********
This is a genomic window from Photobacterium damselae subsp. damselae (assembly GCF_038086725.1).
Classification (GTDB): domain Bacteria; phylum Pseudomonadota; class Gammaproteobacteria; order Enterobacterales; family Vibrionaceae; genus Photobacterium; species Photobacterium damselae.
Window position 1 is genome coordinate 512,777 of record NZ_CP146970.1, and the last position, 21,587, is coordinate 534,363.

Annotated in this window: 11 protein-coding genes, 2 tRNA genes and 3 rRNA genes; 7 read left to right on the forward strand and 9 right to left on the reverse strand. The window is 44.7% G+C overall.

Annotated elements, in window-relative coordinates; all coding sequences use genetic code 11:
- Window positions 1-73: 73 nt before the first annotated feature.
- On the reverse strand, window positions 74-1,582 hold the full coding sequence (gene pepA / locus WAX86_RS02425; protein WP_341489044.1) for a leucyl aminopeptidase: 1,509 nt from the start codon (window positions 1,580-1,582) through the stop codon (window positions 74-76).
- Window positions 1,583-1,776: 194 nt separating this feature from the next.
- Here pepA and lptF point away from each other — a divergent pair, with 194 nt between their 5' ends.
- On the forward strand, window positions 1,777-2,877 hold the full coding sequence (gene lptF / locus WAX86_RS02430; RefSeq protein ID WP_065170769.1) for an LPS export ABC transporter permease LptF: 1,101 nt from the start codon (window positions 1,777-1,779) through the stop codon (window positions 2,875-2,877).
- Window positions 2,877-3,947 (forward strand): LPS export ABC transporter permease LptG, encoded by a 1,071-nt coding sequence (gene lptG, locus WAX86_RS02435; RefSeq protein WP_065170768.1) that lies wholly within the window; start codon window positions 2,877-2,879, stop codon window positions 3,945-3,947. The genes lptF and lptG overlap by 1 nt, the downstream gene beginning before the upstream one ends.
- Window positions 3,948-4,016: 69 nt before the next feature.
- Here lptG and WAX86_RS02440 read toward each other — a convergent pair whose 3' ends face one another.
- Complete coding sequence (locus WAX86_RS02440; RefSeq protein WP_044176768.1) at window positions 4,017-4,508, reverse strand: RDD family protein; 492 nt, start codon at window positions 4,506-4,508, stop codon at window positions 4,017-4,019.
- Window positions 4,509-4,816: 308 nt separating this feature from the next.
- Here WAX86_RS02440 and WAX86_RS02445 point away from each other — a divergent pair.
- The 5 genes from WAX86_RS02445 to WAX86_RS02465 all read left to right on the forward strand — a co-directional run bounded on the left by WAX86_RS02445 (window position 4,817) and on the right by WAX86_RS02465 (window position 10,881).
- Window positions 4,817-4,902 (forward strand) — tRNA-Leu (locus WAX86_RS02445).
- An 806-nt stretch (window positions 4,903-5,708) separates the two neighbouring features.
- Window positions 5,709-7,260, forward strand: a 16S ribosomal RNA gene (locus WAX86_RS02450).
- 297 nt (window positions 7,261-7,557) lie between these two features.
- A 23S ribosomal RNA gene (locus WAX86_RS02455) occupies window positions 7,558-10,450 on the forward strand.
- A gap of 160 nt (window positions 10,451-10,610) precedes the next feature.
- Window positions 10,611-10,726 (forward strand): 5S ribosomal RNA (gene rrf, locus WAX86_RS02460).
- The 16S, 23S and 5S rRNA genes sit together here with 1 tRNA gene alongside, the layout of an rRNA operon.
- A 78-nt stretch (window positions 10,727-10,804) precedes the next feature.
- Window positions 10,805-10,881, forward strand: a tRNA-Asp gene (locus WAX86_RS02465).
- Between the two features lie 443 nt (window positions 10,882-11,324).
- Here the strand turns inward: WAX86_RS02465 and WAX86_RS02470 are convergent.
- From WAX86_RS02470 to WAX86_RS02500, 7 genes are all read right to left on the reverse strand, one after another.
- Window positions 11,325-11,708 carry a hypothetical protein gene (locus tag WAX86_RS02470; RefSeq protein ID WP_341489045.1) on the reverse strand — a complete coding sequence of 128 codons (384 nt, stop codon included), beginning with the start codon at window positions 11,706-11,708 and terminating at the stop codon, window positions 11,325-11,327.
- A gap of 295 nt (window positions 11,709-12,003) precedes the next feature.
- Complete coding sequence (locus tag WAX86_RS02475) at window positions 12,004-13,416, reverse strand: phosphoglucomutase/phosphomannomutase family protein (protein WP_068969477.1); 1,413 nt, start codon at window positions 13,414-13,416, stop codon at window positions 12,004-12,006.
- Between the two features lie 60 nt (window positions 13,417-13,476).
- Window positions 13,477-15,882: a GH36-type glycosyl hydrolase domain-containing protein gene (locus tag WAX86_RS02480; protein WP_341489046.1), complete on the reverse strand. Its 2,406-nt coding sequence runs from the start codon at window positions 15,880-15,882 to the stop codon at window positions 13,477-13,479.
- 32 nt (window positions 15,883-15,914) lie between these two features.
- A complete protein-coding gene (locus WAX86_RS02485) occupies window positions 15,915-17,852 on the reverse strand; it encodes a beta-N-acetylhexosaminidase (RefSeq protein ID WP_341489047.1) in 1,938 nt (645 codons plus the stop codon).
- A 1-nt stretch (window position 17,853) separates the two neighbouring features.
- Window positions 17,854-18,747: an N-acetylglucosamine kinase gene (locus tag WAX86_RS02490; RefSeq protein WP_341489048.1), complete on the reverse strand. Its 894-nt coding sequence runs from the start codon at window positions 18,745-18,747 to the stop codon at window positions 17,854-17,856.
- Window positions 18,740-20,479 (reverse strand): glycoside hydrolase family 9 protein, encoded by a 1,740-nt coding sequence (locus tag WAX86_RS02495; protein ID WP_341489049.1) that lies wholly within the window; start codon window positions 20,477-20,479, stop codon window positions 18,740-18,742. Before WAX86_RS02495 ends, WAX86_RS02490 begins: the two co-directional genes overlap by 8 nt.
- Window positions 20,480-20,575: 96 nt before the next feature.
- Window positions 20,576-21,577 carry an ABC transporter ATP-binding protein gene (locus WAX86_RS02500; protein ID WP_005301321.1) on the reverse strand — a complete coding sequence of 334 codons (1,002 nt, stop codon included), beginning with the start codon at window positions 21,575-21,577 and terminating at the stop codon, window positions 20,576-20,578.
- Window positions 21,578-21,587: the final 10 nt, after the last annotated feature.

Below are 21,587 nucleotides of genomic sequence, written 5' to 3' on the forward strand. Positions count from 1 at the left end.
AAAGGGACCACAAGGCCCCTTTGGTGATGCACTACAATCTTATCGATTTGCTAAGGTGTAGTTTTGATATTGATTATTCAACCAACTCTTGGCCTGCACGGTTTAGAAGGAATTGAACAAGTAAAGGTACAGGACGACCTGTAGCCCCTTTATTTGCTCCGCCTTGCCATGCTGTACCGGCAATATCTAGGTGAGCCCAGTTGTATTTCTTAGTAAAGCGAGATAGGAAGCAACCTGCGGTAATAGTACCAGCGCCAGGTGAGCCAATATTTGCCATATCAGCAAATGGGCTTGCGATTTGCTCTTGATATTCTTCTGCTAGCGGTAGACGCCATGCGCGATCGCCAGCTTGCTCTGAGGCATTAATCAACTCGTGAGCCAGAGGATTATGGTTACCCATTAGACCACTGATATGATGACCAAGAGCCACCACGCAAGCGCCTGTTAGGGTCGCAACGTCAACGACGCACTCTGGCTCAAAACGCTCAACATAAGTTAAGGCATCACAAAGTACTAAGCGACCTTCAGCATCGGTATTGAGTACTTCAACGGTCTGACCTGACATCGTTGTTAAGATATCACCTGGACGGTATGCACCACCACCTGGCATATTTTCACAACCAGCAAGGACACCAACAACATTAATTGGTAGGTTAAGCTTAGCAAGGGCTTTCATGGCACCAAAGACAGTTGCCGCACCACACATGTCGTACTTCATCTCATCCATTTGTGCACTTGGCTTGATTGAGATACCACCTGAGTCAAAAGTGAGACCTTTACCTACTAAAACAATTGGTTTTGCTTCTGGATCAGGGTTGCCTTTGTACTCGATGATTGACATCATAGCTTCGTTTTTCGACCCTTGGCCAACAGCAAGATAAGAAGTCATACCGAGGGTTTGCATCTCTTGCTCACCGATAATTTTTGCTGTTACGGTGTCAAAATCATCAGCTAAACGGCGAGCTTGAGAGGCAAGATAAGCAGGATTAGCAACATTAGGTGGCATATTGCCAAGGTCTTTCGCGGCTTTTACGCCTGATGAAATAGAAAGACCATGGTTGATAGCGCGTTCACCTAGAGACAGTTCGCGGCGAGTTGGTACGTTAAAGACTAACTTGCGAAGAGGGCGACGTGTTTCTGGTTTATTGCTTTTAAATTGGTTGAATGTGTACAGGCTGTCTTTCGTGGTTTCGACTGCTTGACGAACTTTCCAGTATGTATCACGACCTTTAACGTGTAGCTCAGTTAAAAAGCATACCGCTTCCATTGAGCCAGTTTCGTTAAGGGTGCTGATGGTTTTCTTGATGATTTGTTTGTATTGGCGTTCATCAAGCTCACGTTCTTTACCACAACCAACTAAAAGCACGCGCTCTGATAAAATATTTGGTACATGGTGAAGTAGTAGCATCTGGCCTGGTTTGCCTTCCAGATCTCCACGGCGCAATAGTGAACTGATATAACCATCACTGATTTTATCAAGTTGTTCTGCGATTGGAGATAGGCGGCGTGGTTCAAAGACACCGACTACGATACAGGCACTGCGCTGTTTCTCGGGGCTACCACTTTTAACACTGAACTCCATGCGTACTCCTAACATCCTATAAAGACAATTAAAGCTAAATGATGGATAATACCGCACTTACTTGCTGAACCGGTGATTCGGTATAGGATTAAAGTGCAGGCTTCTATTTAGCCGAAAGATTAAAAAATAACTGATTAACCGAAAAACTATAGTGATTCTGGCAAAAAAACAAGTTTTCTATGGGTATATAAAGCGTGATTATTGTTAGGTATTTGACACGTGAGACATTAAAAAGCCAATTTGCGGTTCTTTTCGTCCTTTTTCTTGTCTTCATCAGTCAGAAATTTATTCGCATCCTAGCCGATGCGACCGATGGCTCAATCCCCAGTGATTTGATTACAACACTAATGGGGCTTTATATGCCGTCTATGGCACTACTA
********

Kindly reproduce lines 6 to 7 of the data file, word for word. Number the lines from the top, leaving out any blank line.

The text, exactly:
- Window positions 1-73: 73 nt before the first annotated feature.
- On the reverse strand, window positions 74-1,582 hold the full coding sequence (gene pepA / locus WAX86_RS02425; protein WP_341489044.1) for a leucyl aminopeptidase: 1,509 nt from the start codon (window positions 1,580-1,582) through the stop codon (window positions 74-76).